This page contains a Flash digital edition of a book.
Best this month


By Frederic and Mary Ann Brussat Future Weather


We hear and read a lot about youth who are angry and frightened about the ecological disasters that loom on the horizon and threaten their health and well-being. But very few films have dramatized their concern before this well done coming-of-age drama written and directed


by Jenny Deller. It centers around the challenges facing Lauduree (Perla Haney-Jardine), a smart 13-year-old who is deeply concerned about the dire straits of the


planet and passionate about doing something to save it. When her irresponsible mother abandons her, this fearless teen tries to keep her science project afloat after moving in with her grandmother. Haney-Jardine puts in a stellar performance as an


idealistic and bright teenager who struggles with her options, and in one powerful scene vents her anger about the eco-disaster that everyone else around her is ignoring. Amy Madigan as her feisty grandmother and Lili Taylor as her science teacher are both at the top of their form as convincing characters. Future Weather gives us a refreshing portrait of a


teenage girl whose resilience in the face of change is very inspiring (Virgil Films, not rated).


Nora’s Chicks


Nora arrives in the American prairie from Russia with her father, mother and little brother. Whereas they adapt to this rig- orous new life, she grieves the loss of the trees and hills of the old country. Things go from


bad to worse when her brother gets a dog as his companion.


The Brussats pub- lish the website www. SpiritualityandPractice. com where you can find more information about the items reviewed in this column.


“ I need something all my own,” Nora tells her mother. When her father brings home some chicks and two geese, Nora convinces him to give them to her. She is pleased to have her own little community of friends that follow her around. This edifying picture book for children 3 and up by Patricia MacLachlan and illustrated by Kathryn Brown gracefully shows how alive and happy some individuals can become when their nurturing instincts are aroused (Candlewick Press, www.candlewick.com).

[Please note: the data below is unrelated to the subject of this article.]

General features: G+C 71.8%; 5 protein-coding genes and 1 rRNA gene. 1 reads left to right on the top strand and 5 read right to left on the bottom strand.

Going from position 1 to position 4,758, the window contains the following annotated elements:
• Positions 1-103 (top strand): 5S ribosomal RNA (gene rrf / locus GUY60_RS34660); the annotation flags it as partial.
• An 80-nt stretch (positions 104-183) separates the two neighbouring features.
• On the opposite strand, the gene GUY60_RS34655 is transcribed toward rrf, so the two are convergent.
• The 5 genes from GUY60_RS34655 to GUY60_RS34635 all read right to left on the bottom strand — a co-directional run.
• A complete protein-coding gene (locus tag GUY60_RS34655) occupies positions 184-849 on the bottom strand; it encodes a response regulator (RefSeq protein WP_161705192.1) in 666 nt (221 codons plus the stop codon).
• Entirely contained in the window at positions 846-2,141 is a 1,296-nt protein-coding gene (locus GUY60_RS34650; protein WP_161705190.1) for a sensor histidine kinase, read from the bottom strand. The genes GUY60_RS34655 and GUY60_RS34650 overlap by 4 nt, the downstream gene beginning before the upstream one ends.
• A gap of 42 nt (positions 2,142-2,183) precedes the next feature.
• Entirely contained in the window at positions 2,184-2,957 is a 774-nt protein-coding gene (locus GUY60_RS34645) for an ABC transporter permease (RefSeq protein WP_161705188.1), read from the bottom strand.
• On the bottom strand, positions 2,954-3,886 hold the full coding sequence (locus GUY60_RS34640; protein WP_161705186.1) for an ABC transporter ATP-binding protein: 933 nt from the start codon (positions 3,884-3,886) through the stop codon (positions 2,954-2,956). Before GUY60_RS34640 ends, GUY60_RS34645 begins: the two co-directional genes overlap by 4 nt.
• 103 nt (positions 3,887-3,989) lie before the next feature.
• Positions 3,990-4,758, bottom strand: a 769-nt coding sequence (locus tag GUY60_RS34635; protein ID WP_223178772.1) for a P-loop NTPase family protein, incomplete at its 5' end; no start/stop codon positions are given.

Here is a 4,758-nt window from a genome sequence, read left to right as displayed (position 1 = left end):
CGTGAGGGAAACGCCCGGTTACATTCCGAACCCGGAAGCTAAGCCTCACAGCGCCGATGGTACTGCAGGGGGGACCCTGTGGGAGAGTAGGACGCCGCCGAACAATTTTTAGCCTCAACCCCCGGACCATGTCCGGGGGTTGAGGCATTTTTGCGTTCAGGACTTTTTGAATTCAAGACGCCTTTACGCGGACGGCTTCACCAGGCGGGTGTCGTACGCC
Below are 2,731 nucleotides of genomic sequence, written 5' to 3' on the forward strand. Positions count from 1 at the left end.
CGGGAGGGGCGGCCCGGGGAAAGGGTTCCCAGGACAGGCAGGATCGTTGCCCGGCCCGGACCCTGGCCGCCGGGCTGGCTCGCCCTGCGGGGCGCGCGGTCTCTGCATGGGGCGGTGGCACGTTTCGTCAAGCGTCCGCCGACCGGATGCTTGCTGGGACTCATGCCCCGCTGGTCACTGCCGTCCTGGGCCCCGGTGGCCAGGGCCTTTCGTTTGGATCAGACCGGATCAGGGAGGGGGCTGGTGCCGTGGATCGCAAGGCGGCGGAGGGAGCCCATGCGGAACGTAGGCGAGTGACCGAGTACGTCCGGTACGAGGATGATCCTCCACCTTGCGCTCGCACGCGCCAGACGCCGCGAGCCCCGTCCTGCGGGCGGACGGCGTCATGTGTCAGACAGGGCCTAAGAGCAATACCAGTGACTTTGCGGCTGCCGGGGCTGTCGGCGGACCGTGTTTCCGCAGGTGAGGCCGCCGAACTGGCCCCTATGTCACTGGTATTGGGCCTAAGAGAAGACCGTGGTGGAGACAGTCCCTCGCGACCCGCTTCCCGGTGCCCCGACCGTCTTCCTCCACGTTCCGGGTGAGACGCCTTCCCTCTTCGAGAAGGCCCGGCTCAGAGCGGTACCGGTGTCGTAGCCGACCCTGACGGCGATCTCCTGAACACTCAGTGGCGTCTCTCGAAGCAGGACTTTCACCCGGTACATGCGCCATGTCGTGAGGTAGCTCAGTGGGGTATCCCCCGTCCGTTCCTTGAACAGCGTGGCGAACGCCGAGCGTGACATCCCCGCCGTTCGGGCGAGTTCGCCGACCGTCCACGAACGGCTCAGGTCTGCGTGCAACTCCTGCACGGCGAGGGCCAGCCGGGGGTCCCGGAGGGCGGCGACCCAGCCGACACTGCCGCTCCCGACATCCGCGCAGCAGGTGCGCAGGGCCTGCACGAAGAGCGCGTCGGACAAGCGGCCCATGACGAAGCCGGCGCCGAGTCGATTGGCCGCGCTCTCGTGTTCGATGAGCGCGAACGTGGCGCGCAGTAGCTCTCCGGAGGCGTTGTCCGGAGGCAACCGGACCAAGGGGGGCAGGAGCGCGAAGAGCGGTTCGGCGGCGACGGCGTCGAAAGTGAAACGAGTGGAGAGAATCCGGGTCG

42 The Lutheran • www.thelutheran.org


The Wonder of Aging: A New Approach to Embracing Life After Fifty


Animated by wonder and optimism, marriage and family counselor Michael Gurian maps the territory ahead for those over 50, spicing up the proceedings with wise words from saints, poets and philosophers.


The spirit of aging that is afoot in our culture requires focus, a realistic optimism, forming new communities and growing from adult to elder. The author outlines the three stages of aging dur- ing which older people become keenly aware of the body’s weakness and deterioration; begin work on passing on their legacy and savoring the freedom that comes with it; and find the time to become more spiri- tual as they deal with death and dying. Gurian does a masterful job in fleshing out the chal- lenges, joys and the freedom in becoming spiritual elders who have wisdom to pass on to the next genera- tion (Atria Books, www.simonandschuster.com).


Page 1  |  Page 2  |  Page 3  |  Page 4  |  Page 5  |  Page 6  |  Page 7  |  Page 8  |  Page 9  |  Page 10  |  Page 11  |  Page 12  |  Page 13  |  Page 14  |  Page 15  |  Page 16  |  Page 17  |  Page 18  |  Page 19  |  Page 20  |  Page 21  |  Page 22  |  Page 23  |  Page 24  |  Page 25  |  Page 26  |  Page 27  |  Page 28  |  Page 29  |  Page 30  |  Page 31  |  Page 32  |  Page 33  |  Page 34  |  Page 35  |  Page 36  |  Page 37  |  Page 38  |  Page 39  |  Page 40  |  Page 41  |  Page 42  |  Page 43  |  Page 44  |  Page 45  |  Page 46  |  Page 47  |  Page 48  |  Page 49  |  Page 50  |  Page 51  |  Page 52